Haru awoke and pulled the softly glowing tracker out from under her shirt. She went outside to the morning sun and saw Dohner meditating on the dewy grass. She approached lightly. “Apparently somebody’s tracking me.”
“Tracking you? How is that possible?” Dohner asked, opening his eyes and looking at the glowing crystal embedded in the necklace.
“Somebody must’ve got my signal and sent out a rescue ship.” Haru pulled the orbital communicator from her pant’s pocket. “I’m going to make a call.”
Ahlev stuck his head out of the small hut he was assigned over the night and looked quizzically at Dohner who gave a short explanation.
“This is Haru Johnson, ambassador of the Interspecies Alliance. I request the name of the person or persons tracking me.” Haro spoke into a crystalline object with some wires and metal connected to it.
“This is Representative Sagtov. It is good to hear you Ambassador Johnson. Representative McKazel is also here and we are heading for your location presently.”
“It’s good to hear your voice, even if you refuse to use contractions mister emrys.”
“Now, now Haru. We both know that emrys don’t use contractions ’cause they don’t have them in their native tongue.” Representative McKazel interjected. “Though, sometimes it does make them unnecessarily long winded…like me.”
“See you soon, uncle Representative Jorgan McKazel.” Haru turned off the communicator and stored the crystal in her pocket. She turned to look at Ahler and Dohner. “Well, I need to talk to whoever is in charge in this country when my friends get here. Do you know where that is?”
Ahler looked to Dohner for a translation and after he was given one the two of them had a short conversation in common. Dohner turned to Haru and said, “yes, but we aren’t sure that the elf king will want to see you or if he will turn you away.”
Haru smirked, “what if we land a spaceship in his front lawn?”
“That just might work.”
– – –
“Just so you know,” Jorgan said, “the actual observation fleet will be here in two days. We could just wait for them.”
“Actually,” Representative Alaan Sagtov interrupted, “we have more authority than the fleet does. We are two representatives from the council and an ambassador chosen by said council. The fleet will mostly be manned by military men that are ordered only to observe. We alone have the authority to speak to the local populace.”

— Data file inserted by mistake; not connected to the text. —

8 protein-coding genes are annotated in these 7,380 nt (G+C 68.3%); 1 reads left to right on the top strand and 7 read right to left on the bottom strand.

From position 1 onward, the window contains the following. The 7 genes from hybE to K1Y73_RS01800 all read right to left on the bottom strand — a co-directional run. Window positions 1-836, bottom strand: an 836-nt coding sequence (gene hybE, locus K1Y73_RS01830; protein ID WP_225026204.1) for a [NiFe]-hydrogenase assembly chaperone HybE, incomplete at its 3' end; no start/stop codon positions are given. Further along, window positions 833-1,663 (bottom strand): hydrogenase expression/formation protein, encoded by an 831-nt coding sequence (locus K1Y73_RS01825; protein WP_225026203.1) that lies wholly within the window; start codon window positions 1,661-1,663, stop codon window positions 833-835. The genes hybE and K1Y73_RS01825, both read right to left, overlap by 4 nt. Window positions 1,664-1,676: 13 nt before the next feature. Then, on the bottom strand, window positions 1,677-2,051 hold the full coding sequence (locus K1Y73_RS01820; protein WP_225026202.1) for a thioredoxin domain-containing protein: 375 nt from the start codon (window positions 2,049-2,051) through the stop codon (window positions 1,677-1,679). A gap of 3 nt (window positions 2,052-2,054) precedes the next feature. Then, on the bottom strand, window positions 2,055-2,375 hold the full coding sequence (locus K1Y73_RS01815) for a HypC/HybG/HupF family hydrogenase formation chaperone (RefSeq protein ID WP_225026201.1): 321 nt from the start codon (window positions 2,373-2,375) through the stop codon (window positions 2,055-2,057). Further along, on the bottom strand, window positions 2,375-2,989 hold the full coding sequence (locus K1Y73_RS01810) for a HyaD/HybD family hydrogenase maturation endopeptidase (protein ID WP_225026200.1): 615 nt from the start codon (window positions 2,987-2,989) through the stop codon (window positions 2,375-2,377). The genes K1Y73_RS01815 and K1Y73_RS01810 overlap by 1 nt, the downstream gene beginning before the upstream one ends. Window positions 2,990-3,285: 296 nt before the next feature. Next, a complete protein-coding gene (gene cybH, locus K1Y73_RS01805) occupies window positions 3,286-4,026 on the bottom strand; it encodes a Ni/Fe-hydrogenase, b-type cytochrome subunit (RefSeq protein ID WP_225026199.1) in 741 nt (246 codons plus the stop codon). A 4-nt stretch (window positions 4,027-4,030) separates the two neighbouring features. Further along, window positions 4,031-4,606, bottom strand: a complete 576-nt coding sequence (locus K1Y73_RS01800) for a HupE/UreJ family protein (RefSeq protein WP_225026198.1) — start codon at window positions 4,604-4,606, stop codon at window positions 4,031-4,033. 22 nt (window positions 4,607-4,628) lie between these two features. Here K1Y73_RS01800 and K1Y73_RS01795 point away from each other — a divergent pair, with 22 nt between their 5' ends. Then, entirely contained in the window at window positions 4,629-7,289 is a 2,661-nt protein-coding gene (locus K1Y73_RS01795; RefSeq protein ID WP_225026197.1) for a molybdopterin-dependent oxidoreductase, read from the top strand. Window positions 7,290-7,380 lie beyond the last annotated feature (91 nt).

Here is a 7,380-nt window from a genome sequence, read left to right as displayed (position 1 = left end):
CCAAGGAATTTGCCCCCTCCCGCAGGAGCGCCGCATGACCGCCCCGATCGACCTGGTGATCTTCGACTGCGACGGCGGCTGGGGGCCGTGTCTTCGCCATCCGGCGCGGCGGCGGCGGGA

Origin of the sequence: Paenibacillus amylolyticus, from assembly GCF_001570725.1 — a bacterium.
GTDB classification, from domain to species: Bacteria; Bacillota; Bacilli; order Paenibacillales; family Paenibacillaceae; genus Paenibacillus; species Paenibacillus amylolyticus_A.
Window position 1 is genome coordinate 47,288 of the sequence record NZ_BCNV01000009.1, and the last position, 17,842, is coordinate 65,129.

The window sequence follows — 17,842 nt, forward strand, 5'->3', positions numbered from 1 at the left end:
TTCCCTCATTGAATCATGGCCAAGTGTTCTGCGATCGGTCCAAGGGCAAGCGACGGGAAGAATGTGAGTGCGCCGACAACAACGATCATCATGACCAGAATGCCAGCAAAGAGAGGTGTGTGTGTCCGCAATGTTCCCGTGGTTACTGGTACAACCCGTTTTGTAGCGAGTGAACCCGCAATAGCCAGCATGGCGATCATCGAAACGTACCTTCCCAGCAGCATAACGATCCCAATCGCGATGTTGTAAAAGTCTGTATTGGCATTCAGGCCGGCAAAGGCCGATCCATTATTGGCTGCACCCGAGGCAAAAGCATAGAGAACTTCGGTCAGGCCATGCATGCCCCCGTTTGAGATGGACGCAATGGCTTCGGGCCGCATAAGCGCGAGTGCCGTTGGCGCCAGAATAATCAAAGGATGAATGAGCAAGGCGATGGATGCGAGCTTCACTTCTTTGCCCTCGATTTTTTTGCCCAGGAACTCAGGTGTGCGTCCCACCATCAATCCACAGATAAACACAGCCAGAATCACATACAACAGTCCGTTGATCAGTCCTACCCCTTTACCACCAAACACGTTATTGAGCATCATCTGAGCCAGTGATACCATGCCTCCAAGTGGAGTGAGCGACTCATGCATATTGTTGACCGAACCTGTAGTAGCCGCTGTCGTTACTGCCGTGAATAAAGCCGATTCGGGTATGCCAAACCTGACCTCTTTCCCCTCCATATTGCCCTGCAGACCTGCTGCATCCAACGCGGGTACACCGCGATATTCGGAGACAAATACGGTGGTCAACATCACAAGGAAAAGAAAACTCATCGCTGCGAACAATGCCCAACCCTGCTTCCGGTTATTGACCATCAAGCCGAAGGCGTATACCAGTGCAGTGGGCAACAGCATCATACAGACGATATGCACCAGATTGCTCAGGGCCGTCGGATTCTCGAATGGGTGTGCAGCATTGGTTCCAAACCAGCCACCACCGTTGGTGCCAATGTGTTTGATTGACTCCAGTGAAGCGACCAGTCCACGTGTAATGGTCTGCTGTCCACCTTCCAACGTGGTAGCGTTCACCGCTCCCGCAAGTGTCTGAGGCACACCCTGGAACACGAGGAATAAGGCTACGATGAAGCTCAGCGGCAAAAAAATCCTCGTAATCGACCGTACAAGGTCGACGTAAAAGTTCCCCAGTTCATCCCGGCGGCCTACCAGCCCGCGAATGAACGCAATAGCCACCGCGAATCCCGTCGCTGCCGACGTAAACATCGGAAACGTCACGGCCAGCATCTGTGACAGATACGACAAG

“Very well, prepare for landing. I’m not sure why we needed to bring those two, but I’d suggest teaching them how to fasten their own restraints if they’ll be coming with us again.”
The small, now cramped, ship took off from the small village in the southern end of the Forest of the Elves and swiftly flew to the northern end of the large forest, then beyond.
“Yes, this is the location. With Haru’s previous suggestion I would recommend landing in the front lawn of the palace. That’ll get their attention nicely.”
Jorgan nodded slightly. “I agree with her too, Dohner. Are you certain that you can use your magics to allow us to understand each other?”
“If I can’t the king will surely have his own bard that can perform the spell.”
– – –
The king insisted on using his own bard to activate the translation spell. His advisors had wanted him to attack the interlopers immediately, but after seeing the technology they held he waited to see what they wanted before instigating the massacre of his own people.
The two representatives and the ambassador knelt before the king, awaiting his word before speaking.
“Well, if you can understand me now we can start.” The elf king stood from his ornate living wood throne. “Rise and we will discuss.”
Haru, Jorgan, and Alaan rose to their feet. Haru addressed the king first. “Oh elfin king. We wish to speak with you about the planet of Nevre as a whole and of Nevre’s possible integration into our spacefaring society. We come to you first because I came to ground in your country first and thought it ill to approach another kingdom before you.”
“Yes, that sounds like a good decision. However, I’m sure you realize that I can only speak for my kingdom with any confidence. As much as I would love to make decisions for the other three kingdoms for peace with your people I cannot. Before I give you any advice, however, I would love to hear a little of your civilization. I can infer that you are a collection of planets if you want to speak of the planet as a whole, but I need more information about your government and you of mine.”
“We would be pleased to swap tales of our civilizations and governments. Our friend Dohner,” Haru motioned far behind where Dohner and Ahlev were waiting, “mentioned that while you are a king your children do not necessarily inherit your throne.”
“Well, let me explain…”